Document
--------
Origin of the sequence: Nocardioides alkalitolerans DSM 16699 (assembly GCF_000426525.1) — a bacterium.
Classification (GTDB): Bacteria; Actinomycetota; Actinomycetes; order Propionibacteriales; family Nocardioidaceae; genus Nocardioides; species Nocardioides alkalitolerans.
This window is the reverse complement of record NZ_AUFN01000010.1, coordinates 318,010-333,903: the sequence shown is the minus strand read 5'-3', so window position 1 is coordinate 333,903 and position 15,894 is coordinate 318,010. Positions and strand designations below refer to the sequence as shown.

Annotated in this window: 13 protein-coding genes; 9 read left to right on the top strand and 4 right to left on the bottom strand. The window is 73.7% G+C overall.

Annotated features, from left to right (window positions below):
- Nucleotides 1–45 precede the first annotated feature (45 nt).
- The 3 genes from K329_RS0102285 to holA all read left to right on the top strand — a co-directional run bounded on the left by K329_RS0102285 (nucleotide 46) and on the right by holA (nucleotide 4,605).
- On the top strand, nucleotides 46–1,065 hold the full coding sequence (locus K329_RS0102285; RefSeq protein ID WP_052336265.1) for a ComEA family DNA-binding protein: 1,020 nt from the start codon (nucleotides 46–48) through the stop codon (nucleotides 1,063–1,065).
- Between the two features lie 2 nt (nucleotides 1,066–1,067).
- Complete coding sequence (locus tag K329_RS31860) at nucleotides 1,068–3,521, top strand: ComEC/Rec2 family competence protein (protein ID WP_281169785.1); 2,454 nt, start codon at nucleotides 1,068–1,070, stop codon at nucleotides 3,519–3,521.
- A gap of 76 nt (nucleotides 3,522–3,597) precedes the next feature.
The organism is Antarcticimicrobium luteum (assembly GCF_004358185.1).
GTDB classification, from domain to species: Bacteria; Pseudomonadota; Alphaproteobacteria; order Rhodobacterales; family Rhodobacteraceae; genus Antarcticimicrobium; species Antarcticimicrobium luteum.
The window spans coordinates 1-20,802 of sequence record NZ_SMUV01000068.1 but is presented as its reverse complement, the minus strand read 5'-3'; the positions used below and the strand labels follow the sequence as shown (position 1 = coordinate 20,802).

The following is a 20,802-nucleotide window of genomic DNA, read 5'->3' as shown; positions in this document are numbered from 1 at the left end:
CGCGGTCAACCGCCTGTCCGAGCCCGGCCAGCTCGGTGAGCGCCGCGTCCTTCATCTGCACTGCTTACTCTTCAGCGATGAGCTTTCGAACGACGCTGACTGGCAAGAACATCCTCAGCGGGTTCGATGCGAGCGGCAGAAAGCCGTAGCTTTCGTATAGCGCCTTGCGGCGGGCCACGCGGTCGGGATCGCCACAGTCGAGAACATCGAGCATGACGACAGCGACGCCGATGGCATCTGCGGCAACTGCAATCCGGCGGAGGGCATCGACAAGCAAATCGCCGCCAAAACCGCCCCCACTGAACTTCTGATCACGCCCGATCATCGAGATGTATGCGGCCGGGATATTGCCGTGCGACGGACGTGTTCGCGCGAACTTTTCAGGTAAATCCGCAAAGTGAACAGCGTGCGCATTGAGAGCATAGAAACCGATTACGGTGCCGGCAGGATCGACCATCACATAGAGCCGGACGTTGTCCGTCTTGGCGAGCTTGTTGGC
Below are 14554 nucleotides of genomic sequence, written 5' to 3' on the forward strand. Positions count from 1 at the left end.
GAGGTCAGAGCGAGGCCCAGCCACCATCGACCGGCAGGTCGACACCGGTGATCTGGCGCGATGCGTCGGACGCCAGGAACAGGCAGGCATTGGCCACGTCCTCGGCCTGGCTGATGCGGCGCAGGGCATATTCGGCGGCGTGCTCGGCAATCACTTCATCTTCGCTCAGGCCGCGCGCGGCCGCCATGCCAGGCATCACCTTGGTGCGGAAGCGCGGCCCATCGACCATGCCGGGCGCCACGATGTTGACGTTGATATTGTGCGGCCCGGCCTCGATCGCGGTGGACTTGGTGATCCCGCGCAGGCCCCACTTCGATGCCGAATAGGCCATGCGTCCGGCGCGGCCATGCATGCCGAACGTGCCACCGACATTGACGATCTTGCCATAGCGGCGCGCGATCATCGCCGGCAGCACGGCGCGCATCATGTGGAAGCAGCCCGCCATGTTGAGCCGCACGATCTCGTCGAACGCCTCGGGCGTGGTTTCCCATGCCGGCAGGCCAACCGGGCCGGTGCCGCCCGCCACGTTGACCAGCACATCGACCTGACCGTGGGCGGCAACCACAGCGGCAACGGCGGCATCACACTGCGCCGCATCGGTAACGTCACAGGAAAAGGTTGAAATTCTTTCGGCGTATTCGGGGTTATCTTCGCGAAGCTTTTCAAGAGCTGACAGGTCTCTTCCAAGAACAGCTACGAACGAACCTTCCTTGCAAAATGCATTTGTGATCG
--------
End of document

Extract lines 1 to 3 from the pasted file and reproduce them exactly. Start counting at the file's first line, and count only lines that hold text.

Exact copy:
Origin of the sequence: Nocardioides alkalitolerans DSM 16699 (assembly GCF_000426525.1) — a bacterium.
Classification (GTDB): Bacteria; Actinomycetota; Actinomycetes; order Propionibacteriales; family Nocardioidaceae; genus Nocardioides; species Nocardioides alkalitolerans.
This window is the reverse complement of record NZ_AUFN01000010.1, coordinates 318,010-333,903: the sequence shown is the minus strand read 5'-3', so window position 1 is coordinate 333,903 and position 15,894 is coordinate 318,010. Positions and strand designations below refer to the sequence as shown.